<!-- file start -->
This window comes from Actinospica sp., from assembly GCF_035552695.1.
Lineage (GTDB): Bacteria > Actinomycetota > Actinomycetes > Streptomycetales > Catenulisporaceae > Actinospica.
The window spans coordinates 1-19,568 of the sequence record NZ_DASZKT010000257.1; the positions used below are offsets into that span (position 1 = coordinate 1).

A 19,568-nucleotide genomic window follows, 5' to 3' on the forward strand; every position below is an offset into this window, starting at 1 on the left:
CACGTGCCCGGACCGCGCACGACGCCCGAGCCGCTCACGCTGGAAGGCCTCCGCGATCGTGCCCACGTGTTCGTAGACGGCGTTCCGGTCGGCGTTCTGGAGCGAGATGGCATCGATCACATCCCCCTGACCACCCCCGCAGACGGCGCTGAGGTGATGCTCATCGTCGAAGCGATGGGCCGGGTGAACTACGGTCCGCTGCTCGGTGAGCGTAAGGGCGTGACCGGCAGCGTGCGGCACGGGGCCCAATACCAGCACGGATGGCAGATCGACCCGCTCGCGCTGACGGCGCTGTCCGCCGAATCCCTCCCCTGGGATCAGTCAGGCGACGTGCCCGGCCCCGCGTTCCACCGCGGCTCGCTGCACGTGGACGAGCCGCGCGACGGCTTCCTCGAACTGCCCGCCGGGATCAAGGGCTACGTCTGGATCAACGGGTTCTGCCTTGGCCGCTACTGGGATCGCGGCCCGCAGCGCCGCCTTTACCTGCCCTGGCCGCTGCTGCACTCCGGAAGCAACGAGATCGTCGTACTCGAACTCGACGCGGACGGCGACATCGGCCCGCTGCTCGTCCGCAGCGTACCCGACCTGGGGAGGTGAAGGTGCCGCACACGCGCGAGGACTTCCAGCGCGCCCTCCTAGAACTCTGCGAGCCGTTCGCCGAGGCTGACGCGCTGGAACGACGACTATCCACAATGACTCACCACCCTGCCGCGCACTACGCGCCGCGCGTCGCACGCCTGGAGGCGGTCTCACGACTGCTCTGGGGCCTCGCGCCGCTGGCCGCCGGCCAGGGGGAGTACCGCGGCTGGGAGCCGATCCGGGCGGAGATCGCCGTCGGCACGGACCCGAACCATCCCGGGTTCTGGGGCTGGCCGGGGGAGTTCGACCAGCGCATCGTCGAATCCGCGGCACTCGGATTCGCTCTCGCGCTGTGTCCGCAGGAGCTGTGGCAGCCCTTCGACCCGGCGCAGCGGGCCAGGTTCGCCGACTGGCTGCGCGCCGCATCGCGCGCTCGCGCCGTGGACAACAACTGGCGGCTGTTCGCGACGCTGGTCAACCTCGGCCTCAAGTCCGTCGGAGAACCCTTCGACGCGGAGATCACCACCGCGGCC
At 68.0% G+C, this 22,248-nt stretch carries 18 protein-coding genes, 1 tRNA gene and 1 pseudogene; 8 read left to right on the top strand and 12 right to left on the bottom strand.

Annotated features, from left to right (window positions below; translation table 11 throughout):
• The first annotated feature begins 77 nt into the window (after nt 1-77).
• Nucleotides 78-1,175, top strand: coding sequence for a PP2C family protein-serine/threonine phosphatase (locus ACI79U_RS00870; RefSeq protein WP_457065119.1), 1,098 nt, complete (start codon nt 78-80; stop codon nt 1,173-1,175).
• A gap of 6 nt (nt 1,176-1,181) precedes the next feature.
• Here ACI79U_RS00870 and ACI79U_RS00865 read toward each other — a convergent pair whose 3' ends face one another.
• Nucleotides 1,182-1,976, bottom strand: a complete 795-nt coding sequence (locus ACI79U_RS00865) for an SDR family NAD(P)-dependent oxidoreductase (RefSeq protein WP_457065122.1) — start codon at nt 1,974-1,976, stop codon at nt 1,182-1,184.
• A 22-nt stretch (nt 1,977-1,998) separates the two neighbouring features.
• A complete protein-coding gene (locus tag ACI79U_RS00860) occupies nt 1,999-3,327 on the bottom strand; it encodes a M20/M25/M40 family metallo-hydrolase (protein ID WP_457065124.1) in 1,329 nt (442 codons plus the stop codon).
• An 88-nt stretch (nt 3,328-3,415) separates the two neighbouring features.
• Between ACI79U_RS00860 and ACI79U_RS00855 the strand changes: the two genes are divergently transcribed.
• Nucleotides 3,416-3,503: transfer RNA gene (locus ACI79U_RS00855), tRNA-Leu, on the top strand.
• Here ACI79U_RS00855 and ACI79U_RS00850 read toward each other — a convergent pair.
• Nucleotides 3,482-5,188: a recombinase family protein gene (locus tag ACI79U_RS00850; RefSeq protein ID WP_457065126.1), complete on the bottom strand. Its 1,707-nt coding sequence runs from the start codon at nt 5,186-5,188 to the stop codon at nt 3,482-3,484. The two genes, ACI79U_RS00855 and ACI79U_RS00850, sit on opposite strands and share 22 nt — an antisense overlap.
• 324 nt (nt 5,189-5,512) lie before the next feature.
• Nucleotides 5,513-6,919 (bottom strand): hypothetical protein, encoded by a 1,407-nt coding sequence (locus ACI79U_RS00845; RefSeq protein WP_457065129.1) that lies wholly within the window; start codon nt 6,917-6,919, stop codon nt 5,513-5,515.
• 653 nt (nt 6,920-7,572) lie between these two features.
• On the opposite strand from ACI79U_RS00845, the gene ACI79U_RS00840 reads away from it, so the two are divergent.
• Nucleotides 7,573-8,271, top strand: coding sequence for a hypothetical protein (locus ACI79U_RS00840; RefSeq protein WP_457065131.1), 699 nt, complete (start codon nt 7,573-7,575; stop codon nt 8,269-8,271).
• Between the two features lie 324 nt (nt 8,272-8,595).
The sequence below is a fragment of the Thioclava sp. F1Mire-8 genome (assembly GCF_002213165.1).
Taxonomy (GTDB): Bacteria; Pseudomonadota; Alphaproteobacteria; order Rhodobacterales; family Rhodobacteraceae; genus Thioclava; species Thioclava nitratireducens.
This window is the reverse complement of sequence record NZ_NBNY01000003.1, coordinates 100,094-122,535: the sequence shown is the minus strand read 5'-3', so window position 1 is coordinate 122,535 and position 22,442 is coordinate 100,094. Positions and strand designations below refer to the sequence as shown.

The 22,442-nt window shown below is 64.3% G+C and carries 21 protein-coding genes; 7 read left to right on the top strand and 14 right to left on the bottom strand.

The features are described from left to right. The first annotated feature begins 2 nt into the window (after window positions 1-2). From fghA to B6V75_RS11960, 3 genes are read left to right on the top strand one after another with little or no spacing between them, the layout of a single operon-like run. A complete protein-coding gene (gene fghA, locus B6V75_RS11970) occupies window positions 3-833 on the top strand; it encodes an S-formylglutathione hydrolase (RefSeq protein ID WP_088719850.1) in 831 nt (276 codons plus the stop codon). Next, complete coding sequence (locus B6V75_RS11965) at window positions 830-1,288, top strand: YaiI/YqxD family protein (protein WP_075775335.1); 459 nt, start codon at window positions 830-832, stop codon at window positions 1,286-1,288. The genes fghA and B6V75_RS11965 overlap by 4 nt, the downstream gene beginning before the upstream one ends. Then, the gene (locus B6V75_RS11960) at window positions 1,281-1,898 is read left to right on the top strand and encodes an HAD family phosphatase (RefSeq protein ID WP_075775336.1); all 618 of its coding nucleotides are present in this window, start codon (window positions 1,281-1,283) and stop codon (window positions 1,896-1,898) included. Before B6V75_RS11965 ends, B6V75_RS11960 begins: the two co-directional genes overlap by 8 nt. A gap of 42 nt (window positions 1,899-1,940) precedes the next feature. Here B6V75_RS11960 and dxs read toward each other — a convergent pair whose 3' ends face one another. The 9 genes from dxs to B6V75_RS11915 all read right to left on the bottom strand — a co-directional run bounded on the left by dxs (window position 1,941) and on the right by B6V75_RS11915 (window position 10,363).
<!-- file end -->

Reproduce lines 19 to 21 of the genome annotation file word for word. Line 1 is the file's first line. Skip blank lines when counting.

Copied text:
• Nucleotides 3,482-5,188: a recombinase family protein gene (locus tag ACI79U_RS00850; RefSeq protein ID WP_457065126.1), complete on the bottom strand. Its 1,707-nt coding sequence runs from the start codon at nt 5,186-5,188 to the stop codon at nt 3,482-3,484. The two genes, ACI79U_RS00855 and ACI79U_RS00850, sit on opposite strands and share 22 nt — an antisense overlap.
• 324 nt (nt 5,189-5,512) lie before the next feature.
• Nucleotides 5,513-6,919 (bottom strand): hypothetical protein, encoded by a 1,407-nt coding sequence (locus ACI79U_RS00845; RefSeq protein WP_457065129.1) that lies wholly within the window; start codon nt 6,917-6,919, stop codon nt 5,513-5,515.